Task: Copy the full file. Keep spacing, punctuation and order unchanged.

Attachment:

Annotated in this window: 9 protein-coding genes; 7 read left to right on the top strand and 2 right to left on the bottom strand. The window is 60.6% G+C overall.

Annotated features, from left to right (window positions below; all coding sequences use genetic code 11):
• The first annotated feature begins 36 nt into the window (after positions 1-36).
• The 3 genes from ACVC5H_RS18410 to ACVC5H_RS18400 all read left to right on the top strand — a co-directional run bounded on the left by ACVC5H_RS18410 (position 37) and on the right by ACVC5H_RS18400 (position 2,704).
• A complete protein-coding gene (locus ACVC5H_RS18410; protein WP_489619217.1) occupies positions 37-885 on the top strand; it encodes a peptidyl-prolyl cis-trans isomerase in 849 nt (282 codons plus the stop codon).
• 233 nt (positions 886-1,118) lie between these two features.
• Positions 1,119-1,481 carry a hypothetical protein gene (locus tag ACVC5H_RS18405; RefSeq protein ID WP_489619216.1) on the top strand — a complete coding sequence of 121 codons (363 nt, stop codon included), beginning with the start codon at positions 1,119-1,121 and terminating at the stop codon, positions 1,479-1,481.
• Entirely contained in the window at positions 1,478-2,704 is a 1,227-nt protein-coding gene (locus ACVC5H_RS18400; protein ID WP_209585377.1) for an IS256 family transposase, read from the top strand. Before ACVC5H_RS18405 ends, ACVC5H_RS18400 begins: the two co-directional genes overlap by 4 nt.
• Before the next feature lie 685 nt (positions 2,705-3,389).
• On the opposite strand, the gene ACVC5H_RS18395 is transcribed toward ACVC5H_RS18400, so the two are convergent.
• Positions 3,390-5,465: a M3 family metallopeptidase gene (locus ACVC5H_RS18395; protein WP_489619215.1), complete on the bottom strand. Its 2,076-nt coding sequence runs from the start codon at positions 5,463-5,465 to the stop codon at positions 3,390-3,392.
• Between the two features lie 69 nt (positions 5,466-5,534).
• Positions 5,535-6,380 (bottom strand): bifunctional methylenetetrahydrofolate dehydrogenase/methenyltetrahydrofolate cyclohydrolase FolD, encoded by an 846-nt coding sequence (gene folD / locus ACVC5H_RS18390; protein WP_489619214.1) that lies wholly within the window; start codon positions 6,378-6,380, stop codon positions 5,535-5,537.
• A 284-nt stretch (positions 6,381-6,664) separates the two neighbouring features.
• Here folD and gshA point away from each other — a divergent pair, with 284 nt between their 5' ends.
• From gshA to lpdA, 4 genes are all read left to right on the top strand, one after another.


Annotated in this window: 9 protein-coding genes; 7 read left to right on the top strand and 2 right to left on the bottom strand. The window is 60.6% G+C overall.

Annotated features, from left to right (window positions below; all coding sequences use genetic code 11):
• The first annotated feature begins 36 nt into the window (after positions 1-36).
• The 3 genes from ACVC5H_RS18410 to ACVC5H_RS18400 all read left to right on the top strand — a co-directional run bounded on the left by ACVC5H_RS18410 (position 37) and on the right by ACVC5H_RS18400 (position 2,704).
• A complete protein-coding gene (locus ACVC5H_RS18410; protein WP_489619217.1) occupies positions 37-885 on the top strand; it encodes a peptidyl-prolyl cis-trans isomerase in 849 nt (282 codons plus the stop codon).
• 233 nt (positions 886-1,118) lie between these two features.
• Positions 1,119-1,481 carry a hypothetical protein gene (locus tag ACVC5H_RS18405; RefSeq protein ID WP_489619216.1) on the top strand — a complete coding sequence of 121 codons (363 nt, stop codon included), beginning with the start codon at positions 1,119-1,121 and terminating at the stop codon, positions 1,479-1,481.
• Entirely contained in the window at positions 1,478-2,704 is a 1,227-nt protein-coding gene (locus ACVC5H_RS18400; protein ID WP_209585377.1) for an IS256 family transposase, read from the top strand. Before ACVC5H_RS18405 ends, ACVC5H_RS18400 begins: the two co-directional genes overlap by 4 nt.
• Before the next feature lie 685 nt (positions 2,705-3,389).
• On the opposite strand, the gene ACVC5H_RS18395 is transcribed toward ACVC5H_RS18400, so the two are convergent.
• Positions 3,390-5,465: a M3 family metallopeptidase gene (locus ACVC5H_RS18395; protein WP_489619215.1), complete on the bottom strand. Its 2,076-nt coding sequence runs from the start codon at positions 5,463-5,465 to the stop codon at positions 3,390-3,392.
• Between the two features lie 69 nt (positions 5,466-5,534).
• Positions 5,535-6,380 (bottom strand): bifunctional methylenetetrahydrofolate dehydrogenase/methenyltetrahydrofolate cyclohydrolase FolD, encoded by an 846-nt coding sequence (gene folD / locus ACVC5H_RS18390; protein WP_489619214.1) that lies wholly within the window; start codon positions 6,378-6,380, stop codon positions 5,535-5,537.
• A 284-nt stretch (positions 6,381-6,664) separates the two neighbouring features.
• Here folD and gshA point away from each other — a divergent pair, with 284 nt between their 5' ends.
• From gshA to lpdA, 4 genes are all read left to right on the top strand, one after another.